• Ritchie Roesch · August 9, 2021

      It’s both challenging and rewarding. Plus, inexpensive and tiny. All good things, but definitely not for everyone. I think you’ll like it.

  12. theBitterFig · August 20, 2021

    I’ve had a fun time with this lens. In terms of cheapness and smallness, it hits the spot. Optically? Not as much, but to my eyes, it’s kind of a perfect fish-eye. Basically, the high-distortion fish-eye style is so strange and niche that I don’t want to invest a lot–either money or space–into such a lens. Those bent lines can be a lot of fun to play with now and again, and the flares (long clear streaks) are surprisingly nice.

    But I wouldn’t want to spend even Rokinon money on any fish-eye. If I’m spending enough to get a truly sharp and bright UWA lens, I want something more rectilinear, so the 12/2 is a great lens. But when that fish-eye mood hits, this little Pergear is just right.

    • Ritchie Roesch · August 21, 2021

      I agree! Well said! For what it is, it is as close to perfect (size, price, quality) as one can get. Of course, what it is is odd, can be difficult to use effectively, and not for everyone. But those who might enjoy it, it is worth getting for sure.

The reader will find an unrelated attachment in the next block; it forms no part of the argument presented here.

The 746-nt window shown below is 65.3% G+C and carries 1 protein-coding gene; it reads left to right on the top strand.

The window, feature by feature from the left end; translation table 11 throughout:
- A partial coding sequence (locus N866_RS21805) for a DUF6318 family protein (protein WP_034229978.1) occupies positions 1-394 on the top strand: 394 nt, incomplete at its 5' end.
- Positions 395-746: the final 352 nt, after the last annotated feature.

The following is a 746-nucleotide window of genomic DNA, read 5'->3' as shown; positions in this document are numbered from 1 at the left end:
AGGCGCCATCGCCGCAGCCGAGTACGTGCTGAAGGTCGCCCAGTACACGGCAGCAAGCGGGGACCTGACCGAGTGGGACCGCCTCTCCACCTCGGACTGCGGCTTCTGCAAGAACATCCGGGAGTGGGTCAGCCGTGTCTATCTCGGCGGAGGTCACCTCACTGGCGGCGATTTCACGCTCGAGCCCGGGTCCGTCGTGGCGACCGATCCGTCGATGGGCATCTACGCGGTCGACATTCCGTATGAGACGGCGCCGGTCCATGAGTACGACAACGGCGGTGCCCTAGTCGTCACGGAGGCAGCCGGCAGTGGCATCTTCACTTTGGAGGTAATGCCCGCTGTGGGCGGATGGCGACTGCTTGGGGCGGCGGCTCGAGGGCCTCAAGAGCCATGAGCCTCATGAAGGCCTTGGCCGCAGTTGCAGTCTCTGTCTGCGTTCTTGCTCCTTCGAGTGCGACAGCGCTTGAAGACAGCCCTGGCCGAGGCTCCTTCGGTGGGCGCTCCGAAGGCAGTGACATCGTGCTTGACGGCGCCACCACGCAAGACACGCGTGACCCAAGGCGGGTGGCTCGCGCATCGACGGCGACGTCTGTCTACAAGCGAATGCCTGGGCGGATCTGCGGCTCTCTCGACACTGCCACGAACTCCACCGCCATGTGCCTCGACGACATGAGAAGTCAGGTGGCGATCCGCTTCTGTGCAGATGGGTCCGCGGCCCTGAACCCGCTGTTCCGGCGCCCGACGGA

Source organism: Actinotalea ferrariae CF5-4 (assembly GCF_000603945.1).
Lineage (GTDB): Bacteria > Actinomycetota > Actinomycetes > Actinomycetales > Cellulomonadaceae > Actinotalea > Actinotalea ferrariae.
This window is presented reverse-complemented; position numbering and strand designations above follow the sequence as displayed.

13. Rob H · August 30, 2021

    Hi Ritchie, I enjoy reading your articles and I can’t wait to try your recipes! I have an X100 but more keen on the recipes for the newer cameras.
    I purchased a used X-E3 recently but it’s not in my hands yet. Also have a TTArtisan lens on order – got really interested in manual lenses after reading so much about them on the Internet. One question that’s been on my mind for a while now: with a manual lens I know I set the aperture on the lens but what about exposure settings on the camera? If I set Shutter to A, would the camera set the correct shutter speed even though it doesn’t know the aperture setting? Thanks in advance.

    • Ritchie Roesch · August 30, 2021

      Even though the camera doesn’t know the aperture, the meter still reads the light coming through the lens, so you can use auto shutter and/or auto ISO if you’d like.